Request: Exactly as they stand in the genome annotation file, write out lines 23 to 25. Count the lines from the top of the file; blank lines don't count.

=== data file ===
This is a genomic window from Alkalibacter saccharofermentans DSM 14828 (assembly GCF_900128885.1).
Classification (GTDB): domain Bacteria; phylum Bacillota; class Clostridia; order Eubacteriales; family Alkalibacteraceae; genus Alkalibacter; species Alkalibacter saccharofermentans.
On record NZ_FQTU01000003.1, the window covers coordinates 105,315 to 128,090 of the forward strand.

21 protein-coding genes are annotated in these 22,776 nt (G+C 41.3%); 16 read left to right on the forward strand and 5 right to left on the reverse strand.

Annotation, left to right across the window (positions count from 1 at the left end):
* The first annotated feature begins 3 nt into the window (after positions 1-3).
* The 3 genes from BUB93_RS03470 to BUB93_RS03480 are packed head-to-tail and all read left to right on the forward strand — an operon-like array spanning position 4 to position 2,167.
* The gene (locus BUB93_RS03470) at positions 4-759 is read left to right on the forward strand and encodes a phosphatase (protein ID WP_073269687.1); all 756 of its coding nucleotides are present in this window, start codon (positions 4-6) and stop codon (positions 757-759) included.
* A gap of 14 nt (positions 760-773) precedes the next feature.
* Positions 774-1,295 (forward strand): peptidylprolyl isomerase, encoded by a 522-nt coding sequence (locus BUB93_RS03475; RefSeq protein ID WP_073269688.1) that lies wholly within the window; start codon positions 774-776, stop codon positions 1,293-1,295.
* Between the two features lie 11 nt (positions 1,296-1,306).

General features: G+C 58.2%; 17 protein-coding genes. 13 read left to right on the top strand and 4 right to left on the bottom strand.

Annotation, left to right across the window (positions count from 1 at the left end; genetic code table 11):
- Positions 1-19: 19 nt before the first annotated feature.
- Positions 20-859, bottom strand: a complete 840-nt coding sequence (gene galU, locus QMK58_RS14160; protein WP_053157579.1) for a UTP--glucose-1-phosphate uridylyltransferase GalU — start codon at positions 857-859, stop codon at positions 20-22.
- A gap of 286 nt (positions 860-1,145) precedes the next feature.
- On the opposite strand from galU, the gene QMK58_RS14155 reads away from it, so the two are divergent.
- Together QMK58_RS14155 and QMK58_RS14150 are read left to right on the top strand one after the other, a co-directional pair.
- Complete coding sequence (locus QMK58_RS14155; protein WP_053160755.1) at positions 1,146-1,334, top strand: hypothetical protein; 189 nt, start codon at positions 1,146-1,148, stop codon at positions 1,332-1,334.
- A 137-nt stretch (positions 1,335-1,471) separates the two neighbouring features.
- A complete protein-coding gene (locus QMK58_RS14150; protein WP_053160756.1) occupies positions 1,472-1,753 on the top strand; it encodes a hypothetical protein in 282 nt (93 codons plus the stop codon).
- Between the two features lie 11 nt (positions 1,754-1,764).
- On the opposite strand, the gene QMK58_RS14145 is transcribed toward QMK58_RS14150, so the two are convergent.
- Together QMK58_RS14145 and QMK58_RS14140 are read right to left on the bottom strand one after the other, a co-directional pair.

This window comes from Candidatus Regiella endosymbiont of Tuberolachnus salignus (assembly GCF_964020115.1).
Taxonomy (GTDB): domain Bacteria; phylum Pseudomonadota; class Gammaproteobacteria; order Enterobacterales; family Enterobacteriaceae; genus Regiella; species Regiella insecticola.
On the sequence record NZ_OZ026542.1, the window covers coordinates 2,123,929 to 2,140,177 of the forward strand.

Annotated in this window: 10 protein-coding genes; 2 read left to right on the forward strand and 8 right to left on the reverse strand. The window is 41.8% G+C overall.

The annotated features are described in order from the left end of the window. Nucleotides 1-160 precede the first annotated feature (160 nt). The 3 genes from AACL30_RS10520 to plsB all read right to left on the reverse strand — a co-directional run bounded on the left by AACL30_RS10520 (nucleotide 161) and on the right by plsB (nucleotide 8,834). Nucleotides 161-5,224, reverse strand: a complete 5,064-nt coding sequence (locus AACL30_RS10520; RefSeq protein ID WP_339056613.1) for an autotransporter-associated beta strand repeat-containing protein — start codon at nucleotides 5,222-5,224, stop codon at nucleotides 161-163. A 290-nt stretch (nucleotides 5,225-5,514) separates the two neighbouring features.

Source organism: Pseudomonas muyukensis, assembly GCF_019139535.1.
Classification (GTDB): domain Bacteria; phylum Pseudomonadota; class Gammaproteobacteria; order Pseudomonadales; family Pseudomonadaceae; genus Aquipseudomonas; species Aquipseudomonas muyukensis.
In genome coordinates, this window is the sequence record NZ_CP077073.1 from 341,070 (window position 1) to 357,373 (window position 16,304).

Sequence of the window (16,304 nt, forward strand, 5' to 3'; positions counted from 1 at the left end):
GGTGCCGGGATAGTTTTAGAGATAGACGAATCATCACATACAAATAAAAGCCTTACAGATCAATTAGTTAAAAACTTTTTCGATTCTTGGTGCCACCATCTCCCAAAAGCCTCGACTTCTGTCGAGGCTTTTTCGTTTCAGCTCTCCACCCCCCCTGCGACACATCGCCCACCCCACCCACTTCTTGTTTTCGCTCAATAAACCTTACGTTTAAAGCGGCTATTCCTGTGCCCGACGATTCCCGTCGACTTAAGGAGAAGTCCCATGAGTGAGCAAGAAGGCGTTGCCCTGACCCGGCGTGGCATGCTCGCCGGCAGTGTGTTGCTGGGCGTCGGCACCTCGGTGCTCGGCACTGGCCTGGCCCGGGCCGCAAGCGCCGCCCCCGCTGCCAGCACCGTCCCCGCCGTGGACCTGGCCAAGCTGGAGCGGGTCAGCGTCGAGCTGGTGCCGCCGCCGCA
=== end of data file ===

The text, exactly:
- On the opposite strand, the gene QMK58_RS14145 is transcribed toward QMK58_RS14150, so the two are convergent.
- Together QMK58_RS14145 and QMK58_RS14140 are read right to left on the bottom strand one after the other, a co-directional pair.

This window comes from Candidatus Regiella endosymbiont of Tuberolachnus salignus (assembly GCF_964020115.1).